Sgt. Martin testified, in this case, as a representative of Ocean County in accordance with Fed.
R. Civ. P. 30(b)(6).
they were strip searched. Id. at 123:12-24. After the curtain was installed in 2008, pretrial
detainees charged with non-indictable offenses were no longer required to completely disrobe in
front of a corrections officer for visual observation or inspection. Rather, the inmate would be
afforded privacy behind the curtain while the officer could still monitor the inmate during the
On November 28, 2007, Plaintiffs Jose Garcia (“Garcia”), Wesley K. Bell (“Bell”),
Bizzarro and Wright filed this action against Defendants. On January 11, 2008, those Plaintiffs
filed an Amended Complaint. Three days later, Wedding was added as a plaintiff in this matter.
By an Order dated June 5, 2008, Plaintiffs Garcia and Bell, who is now deceased, were
voluntarily dismissed from this action by stipulation. Thus, the remaining Plaintiffs are Bizzarro,
Wright and Wedding. These Plaintiffs filed their Second Amended Complaint against
Defendants on September 15, 2008. On October 18, 2008, Plaintiffs filed a motion to certify the
class. In a written Opinion, dated June 9, 2009, this Court granted Plaintiffs’ motion and
approved the following attorneys as class counsel: Elmer R. Keach, III, Esq., Seth Lesser, Esq.,
Fran L. Rudich, Esq., Charles LaDuca, Esq., Alexandra C. Warren, Esq. and William A. Riback,
Esq. 5 In accordance with the dictates of that Opinion, Plaintiffs then filed their Third Amended
Complaint on June 29, 2009.
As discussed infra, after being approved by this Court, the following attorneys withdrew their
appearance as counsel for Plaintiffs and the class: Mr. Lesser, Ms. Rudich, Mr. LaDuca and Ms.
Warren. In addition, Mr. Keach submitted a letter to the Magistrate Judge seeking “guidance
regarding the procedure [he] should use to end [his] involvement in this case.” Dkt. No. 57. The
Magistrate Judge instructed Mr. Keach to file an application to withdraw, but it appears that he
never did so. Thus, the remaining class counsel are Messrs. Keach and Riback. In November
2013, Carl D. Poplar, Esq. filed his notice of appearance on behalf of Plaintiffs in this case, but
he has not been approved by this Court as co-class counsel.
On August 18, 2009, Defendants filed a motion to stay the proceeding pending a decision
from the Third Circuit in Florence v. Board of Chosen Freeholders of the County of Burlington,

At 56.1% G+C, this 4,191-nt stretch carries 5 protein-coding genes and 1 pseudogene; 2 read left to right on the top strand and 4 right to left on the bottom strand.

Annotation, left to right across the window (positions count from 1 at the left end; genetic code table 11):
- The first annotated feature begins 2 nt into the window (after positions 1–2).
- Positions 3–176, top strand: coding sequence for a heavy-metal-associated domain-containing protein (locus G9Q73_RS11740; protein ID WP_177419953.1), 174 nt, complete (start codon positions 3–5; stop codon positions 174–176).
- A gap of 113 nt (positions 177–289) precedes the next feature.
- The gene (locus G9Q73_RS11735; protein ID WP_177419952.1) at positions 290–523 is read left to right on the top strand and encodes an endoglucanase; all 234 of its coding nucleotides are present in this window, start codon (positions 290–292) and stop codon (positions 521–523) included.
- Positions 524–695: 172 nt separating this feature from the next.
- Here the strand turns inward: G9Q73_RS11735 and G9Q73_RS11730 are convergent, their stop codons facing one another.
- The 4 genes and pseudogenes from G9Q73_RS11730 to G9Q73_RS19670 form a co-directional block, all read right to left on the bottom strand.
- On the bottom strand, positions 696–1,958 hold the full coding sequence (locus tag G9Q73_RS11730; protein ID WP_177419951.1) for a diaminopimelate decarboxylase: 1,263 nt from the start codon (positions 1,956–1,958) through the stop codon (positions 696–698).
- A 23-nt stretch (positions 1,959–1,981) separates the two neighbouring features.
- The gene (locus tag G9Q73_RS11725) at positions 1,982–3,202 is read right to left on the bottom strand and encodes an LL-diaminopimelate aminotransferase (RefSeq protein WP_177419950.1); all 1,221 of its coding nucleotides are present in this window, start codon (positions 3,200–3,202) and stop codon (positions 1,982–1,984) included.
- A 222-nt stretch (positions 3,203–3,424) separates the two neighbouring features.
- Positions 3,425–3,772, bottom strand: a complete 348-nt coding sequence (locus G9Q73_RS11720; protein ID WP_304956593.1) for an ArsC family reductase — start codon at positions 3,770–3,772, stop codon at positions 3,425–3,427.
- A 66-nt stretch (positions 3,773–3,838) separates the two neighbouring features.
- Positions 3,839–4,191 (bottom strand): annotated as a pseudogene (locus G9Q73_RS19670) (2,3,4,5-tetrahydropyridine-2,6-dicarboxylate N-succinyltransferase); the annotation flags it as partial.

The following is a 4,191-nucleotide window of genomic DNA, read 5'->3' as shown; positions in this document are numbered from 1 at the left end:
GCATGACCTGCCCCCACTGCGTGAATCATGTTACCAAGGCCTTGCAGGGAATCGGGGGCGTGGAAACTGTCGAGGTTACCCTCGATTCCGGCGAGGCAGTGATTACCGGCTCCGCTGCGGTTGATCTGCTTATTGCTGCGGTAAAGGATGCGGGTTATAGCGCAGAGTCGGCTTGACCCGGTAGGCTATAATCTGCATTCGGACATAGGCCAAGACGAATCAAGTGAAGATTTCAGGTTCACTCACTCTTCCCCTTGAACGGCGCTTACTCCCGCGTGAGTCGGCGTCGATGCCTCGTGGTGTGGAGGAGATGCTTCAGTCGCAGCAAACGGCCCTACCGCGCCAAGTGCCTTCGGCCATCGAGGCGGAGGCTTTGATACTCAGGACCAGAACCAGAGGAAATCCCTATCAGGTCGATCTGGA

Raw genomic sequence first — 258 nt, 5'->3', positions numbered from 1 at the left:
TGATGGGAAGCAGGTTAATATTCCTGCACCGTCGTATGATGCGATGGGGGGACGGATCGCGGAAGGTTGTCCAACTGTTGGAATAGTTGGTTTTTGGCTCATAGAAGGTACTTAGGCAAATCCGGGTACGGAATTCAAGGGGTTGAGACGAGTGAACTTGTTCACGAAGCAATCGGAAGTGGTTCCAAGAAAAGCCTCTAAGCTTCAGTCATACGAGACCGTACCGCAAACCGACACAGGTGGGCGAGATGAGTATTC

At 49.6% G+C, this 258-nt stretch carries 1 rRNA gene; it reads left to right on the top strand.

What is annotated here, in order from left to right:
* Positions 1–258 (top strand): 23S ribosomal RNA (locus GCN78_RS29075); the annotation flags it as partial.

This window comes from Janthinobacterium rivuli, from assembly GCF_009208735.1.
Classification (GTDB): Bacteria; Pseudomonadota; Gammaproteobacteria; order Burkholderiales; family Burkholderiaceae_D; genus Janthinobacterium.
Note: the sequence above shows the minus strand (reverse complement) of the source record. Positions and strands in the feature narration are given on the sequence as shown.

621 F.3d 296 (3d Cir. 2010), which this Court granted on November 16, 2009, and the case was
administratively terminated. After the Third Circuit decided the case in Florence, on March 3,
2011, Plaintiffs filed a motion to lift the stay of proceedings, even though the plaintiff in
Florence filed a Petition for a Writ of Certiorari with the United States Supreme Court on
January 19, 2011. The Supreme Court granted the petition in Florence on April 4, 2011. On
April 12, 2011, this Court denied Plaintiffs’ motion and concluded that this case would remain
administratively terminated pending a decision by the Supreme Court in Florence. On April 2,
2012, the Supreme Court decided Florence v. Board of Chosen Freeholders of County of
Burlington, 566 U.S. 318 (2012). 6
More than one year later, Plaintiffs filed a motion to lift the stay of proceedings and for
leave to file an amended complaint. On March 13, 2014, the Magistrate Judge granted Plaintiffs’
motion, and Plaintiffs filed their Fourth Amended Complaint on March 25, 2014. 7 In their
Fourth Amended Complaint, Plaintiffs define the class as follows:
All persons who have been (1) detained at and/or placed into the custody of the
Ocean County Jail or any facility under the authority of Ocean County (2) as a
result of being arrested and/or charged with non-indictable offenses such as: civil
In Florence, the Court addressed “whether every detainee who will be admitted to the general
population may be required to undergo a close visual inspection while undressed.” Florence, 566
U.S. at 322. Reasoning that correctional officers at jails have a “significant interest in
conducting a thorough search as a standard part of the intake process,” id. at 330, the Court
concluded that a policy and practice of routine, suspicionless strip searches of all detainees,
including minor offenders, that will be housed in the general population does not violate the
Fourth Amendment, id. at 339.
Although Mr. Riback signed and filed the Fourth Amended Complaint, both Messrs. Riback
and Poplar are listed on the docket as counsel for Plaintiffs and the class. Mr. Keach is not listed
on that complaint.
enforcement offenses, i.e., child support enforcement arrears, traffic offenses,
petty disorderly offenses, disorderly persons offenses, misdemeanors, contempt
proceedings, failure to pay financial fines, penalties and/or costs in like matters as
set forth above, and/or failure to appear at any court proceedings on like matters
above; (3) were strip searched upon their entry into detainment and/or custody at